Damp in buildings
Excess water/moisture in all its forms (vapour, liquid, and flooding) is still the most common problem in housing. Damp in buildings may be apparent from:
- Damp patches.
- Mould growth, which is a cause of respiratory allergies.
- Mildew, salts, staining and 'tide marks'.
- Damage to surface finishes, such as blistering paint and bulging plaster.
- Corrosion and decay of the building fabric.
- Slip hazards.
- Frost damage.
- Poor performance of insulation.
- Damage to equipment, or electrical failure.
Successful treatment can only be achieved if the type of dampness is correctly diagnosed. The complexity of existing buildings means that dampness is very often misdiagnosed, leading to future damp problems, cost and disruption to the occupants.
The most common causes of persistent damp in buildings are:
Condensation occurs when moist air cools below its dew point, and water condenses. This can occur as surface condensation, but occurs all the time within the fabric of a building itself, as interstitial condensation. Modern surveying involves the use of accurate thermo hygrometers and thermal imaging to highlight areas of cold wall where gaseous water is diffusing, and condensing within pore spaces.
If it is not trapped by cement render, or tanking, it can evaporate. If trapped it builds up in the wall and is then described as rising damp by a voracious chemical industry which makes millions of pounds a year from fraudulent chemical treatments.
 Rising damp - discredited
Rising damp used to be supposed to be caused by incorrect placing of, faults to, or the absence of a damp-proof course. It was generally only apparent up to 1 m above ground level because it was imagined that capillary action was drawing moisture up through porous elements of the building structure. It has proven impossible to reproduce rising damp in a laboratory. Jeff Howell, a researcher at South Bank University failed in many tests to make it happen.
The phenomenon is actually a process of interstitial condensation, trapped by impervious materials on walls. When materials are removed, walls dry out. Porous materials such as lime plaster allow moisture to diffuse and walls stay dry.
See Rising damp for more information.
Penetrating damp is moisture that penetrates laterally through the fabric of a building, typically as a result of leaks to pipework, damage to the building fabric which allows water to penetrate, high ground levels, blocked drains, leaky gutters, cracked masonry, broken flashings etc.
See Penetrating damp for more information.
There are four established methods for diagnosing damp.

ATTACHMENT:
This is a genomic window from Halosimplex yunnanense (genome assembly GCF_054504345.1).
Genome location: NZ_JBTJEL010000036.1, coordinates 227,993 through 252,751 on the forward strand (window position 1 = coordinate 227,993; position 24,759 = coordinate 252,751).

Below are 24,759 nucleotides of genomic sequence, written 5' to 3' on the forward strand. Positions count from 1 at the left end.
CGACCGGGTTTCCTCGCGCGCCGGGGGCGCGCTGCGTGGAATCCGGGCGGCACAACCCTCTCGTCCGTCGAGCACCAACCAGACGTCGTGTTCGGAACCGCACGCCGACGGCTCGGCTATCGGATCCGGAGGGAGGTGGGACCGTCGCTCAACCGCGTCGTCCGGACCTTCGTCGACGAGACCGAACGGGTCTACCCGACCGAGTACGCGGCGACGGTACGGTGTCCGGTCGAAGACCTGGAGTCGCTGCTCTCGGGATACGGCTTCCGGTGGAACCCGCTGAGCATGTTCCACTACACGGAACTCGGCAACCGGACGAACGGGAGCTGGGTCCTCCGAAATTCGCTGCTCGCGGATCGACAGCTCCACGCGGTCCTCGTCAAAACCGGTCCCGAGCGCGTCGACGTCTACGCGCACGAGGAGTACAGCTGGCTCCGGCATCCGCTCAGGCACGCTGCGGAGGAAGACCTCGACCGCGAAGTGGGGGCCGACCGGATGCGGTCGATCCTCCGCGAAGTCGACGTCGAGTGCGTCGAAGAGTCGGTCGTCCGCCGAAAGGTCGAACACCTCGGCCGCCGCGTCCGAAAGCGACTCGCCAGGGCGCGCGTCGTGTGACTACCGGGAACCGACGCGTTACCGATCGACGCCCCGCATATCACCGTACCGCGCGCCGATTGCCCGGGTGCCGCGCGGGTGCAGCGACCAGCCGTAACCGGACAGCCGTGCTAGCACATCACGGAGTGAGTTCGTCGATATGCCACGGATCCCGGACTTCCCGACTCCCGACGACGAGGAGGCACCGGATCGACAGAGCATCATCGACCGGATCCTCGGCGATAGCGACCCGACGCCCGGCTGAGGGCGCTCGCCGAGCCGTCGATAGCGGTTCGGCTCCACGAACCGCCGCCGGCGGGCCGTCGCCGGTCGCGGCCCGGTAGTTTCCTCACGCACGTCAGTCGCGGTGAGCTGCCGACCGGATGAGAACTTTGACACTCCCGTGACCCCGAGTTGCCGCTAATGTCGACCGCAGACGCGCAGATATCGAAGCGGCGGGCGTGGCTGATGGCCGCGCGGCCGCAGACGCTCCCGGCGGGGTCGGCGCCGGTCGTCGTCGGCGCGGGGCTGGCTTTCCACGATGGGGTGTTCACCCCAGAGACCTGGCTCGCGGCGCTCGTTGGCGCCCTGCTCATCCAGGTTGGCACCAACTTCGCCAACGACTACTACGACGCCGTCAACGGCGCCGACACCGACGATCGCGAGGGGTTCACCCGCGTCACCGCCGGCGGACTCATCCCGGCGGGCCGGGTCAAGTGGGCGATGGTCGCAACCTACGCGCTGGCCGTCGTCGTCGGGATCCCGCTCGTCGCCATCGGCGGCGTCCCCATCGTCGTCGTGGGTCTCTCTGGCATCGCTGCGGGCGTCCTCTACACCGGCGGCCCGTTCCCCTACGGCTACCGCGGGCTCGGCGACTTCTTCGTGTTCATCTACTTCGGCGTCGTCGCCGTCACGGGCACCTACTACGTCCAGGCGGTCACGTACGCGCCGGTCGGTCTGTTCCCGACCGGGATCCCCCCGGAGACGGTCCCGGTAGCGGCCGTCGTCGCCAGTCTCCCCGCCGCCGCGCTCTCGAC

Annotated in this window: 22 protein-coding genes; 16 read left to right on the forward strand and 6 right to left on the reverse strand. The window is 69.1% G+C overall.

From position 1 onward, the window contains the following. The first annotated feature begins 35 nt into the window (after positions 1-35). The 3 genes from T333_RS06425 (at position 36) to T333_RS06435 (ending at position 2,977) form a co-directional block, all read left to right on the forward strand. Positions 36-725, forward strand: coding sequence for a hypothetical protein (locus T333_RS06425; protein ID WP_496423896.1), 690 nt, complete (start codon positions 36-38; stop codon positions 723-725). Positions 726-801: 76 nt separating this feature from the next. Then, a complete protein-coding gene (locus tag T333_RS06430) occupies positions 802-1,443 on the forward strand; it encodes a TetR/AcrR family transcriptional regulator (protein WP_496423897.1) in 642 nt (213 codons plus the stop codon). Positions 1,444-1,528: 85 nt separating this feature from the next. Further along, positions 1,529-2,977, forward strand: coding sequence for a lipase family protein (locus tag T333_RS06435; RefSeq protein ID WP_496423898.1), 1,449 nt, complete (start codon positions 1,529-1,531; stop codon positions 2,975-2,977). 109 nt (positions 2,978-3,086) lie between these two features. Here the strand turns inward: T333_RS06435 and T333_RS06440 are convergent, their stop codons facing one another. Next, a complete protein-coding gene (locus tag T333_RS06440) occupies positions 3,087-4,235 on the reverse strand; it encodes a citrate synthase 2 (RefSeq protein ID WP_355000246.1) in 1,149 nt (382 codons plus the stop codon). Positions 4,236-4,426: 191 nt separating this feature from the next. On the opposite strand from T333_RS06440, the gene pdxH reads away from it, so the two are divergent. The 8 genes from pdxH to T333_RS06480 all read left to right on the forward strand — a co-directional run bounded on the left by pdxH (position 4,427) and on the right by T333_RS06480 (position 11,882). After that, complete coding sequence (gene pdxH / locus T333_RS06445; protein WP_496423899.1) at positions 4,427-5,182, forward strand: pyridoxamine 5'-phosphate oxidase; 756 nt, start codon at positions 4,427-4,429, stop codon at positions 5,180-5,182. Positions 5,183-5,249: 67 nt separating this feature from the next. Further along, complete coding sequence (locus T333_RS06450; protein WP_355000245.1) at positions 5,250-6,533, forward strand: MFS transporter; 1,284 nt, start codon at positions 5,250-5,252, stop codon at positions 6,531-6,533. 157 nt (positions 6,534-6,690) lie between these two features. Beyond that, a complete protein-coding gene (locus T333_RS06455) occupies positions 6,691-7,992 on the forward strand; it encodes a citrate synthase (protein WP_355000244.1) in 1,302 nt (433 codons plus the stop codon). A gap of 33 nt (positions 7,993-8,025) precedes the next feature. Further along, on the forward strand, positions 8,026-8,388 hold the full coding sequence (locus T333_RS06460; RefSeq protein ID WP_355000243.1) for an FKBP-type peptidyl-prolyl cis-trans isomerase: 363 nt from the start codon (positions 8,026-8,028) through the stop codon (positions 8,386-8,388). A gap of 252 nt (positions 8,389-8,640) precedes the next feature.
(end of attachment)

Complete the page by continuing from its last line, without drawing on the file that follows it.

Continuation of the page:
Manual viewing is the least costly, but potentially least reliable method of diagnosis.
 Moisture meters
Moisture meters cannot be used to confirm the observed diagnosis. They are ONLY capable of measuring moisture in freshly felled wood, and even then need calibrating for timber species. BS 5250 and BS 6576 both state that these meters cannot be used to diagnose moisture in any other building material. Chemical or gravimetric testing is the only way. The only valid reading in a moisture or conductivity meter is one of zero when applied to anything other than green timber.
Drilled samples and moisture contents can be subjected to techniques such as a carbide meter, oven drying and soluble salt analysis. These confirm results of thermal imaging and thermo hygrometry.
 Temperature and humidity measurement
Thermal imaging is used to accurately record temperature of building fabric and isolate areas that are either close to, or below dew point. These areas will suffer interstitial condensation and be damp. A thorough understanding of the relationship between temperature, relative humidity, and absolute humidity is essential. RH and Temp can vary wildly, yet moisture content of the air stays the same. Good, dry air should be around 7 grams/cubic metre.
At 12 g/m3 building fabric is susceptible to interstitial condensation and can give rise to the symptoms of the mythical 'rising damp'. This same total moisture content (TMC) can also start to raise moisture content of timber to the point where beetle attack and fungus can take hold.
 Related articles on Designing Buildings Wiki
- Cavity tray.
- Cold bridge.
- Damp-proof course.
- Damp proof membrane.
- Defects in brickwork
- Defects in stonework.
- Dew point.
- Dry rot fungus.
- Interstitial condensation.
- Penetrating damp.
- Rising damp.
- Rising damp in walls - diagnosis and treatment (DG 245).
- Understanding dampness.
- Wall insulation and moisture risk.
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